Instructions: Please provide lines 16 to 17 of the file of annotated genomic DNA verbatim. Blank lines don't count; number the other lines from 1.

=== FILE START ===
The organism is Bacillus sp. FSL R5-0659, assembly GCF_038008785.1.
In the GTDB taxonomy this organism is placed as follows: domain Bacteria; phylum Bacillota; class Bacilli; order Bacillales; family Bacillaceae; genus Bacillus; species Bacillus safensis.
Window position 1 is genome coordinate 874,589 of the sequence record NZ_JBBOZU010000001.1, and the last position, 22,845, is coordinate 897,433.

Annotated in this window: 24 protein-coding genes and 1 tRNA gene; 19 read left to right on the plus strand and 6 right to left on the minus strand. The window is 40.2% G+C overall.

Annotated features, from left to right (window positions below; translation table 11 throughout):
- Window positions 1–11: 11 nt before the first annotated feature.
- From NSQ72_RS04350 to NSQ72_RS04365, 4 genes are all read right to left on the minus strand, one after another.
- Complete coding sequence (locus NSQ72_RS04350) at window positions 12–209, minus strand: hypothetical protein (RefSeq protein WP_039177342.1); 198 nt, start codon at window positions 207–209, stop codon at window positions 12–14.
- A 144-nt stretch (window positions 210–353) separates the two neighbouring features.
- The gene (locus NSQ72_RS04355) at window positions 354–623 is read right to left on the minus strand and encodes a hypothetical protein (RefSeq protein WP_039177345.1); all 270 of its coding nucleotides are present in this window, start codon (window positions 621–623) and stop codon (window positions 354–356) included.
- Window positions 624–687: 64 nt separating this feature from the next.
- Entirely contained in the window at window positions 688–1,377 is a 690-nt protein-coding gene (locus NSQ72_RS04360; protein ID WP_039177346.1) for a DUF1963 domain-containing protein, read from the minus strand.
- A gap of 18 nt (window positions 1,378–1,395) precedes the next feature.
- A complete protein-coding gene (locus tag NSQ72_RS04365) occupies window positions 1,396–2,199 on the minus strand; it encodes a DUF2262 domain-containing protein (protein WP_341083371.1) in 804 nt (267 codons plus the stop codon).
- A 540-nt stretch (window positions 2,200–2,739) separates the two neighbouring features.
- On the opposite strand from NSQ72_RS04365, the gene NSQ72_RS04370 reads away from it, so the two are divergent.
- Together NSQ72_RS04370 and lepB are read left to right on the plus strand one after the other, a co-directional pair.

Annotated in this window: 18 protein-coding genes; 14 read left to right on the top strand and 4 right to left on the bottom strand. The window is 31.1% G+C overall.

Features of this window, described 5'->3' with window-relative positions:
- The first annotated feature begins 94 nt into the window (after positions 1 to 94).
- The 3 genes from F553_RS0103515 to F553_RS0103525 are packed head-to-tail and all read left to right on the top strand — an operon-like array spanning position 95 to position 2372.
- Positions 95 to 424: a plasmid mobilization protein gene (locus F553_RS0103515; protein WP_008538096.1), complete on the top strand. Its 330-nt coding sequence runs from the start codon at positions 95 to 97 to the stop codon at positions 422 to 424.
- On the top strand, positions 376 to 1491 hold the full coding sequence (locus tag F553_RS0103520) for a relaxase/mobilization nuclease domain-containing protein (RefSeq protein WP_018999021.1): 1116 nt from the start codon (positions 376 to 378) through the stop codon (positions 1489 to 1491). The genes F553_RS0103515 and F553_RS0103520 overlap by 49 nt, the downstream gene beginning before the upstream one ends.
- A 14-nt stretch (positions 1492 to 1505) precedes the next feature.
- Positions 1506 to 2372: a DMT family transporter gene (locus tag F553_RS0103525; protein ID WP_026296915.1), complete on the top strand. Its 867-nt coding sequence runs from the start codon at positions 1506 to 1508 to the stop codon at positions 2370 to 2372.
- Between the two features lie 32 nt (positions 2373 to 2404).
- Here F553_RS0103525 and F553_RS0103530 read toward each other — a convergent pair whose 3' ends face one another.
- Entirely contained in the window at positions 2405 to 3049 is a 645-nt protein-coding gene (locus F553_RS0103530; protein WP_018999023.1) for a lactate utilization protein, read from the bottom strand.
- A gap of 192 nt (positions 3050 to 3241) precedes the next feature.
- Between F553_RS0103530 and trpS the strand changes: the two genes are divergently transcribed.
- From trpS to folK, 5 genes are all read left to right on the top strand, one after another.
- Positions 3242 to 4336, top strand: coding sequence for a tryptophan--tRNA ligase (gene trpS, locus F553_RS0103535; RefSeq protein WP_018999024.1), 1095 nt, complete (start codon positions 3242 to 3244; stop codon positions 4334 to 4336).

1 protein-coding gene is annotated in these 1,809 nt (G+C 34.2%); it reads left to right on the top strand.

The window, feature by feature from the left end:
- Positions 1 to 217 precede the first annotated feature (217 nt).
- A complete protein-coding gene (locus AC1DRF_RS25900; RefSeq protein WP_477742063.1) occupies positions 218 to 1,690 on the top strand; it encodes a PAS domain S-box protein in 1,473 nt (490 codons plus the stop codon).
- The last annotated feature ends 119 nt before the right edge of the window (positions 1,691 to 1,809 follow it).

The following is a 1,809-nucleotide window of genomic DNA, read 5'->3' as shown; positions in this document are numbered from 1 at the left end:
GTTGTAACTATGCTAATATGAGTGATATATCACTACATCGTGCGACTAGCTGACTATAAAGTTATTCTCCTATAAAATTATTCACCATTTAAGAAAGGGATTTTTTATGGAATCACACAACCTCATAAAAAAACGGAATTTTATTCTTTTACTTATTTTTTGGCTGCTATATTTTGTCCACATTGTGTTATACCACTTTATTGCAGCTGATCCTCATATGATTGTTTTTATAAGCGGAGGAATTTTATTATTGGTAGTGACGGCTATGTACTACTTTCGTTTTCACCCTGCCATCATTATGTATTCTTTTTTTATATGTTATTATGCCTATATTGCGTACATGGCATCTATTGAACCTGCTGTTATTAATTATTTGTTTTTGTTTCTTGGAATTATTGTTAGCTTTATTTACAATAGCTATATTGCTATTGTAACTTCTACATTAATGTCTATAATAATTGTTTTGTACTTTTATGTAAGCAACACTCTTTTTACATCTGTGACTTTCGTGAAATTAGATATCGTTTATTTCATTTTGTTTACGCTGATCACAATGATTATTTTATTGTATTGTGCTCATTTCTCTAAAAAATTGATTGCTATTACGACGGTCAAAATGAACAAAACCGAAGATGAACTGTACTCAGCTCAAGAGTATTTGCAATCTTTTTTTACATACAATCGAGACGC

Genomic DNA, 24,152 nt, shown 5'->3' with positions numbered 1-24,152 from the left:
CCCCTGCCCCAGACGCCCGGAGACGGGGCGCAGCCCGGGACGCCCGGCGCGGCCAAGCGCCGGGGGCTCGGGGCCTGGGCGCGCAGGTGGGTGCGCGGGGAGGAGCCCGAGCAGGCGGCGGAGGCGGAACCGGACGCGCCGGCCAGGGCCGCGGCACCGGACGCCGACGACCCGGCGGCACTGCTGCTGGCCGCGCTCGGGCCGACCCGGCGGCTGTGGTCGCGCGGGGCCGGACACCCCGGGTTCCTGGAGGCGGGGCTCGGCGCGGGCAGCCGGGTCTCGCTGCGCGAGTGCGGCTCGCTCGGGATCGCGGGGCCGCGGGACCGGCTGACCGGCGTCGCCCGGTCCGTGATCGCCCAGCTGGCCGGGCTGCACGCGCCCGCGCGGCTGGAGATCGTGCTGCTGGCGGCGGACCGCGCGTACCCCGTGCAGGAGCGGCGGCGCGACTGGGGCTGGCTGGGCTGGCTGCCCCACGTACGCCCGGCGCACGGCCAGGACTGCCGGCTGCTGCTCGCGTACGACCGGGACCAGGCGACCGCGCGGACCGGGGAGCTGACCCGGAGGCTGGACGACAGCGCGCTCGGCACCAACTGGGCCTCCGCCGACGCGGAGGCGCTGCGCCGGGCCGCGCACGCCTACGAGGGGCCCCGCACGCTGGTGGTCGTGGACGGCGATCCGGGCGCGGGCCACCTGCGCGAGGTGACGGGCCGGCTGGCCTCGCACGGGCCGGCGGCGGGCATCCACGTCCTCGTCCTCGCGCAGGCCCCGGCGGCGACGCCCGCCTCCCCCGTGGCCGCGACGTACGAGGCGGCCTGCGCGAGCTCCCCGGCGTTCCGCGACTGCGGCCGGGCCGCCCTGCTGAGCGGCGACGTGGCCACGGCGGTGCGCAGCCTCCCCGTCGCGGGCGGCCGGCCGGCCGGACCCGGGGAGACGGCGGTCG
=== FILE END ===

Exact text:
- On the opposite strand from NSQ72_RS04365, the gene NSQ72_RS04370 reads away from it, so the two are divergent.
- Together NSQ72_RS04370 and lepB are read left to right on the plus strand one after the other, a co-directional pair.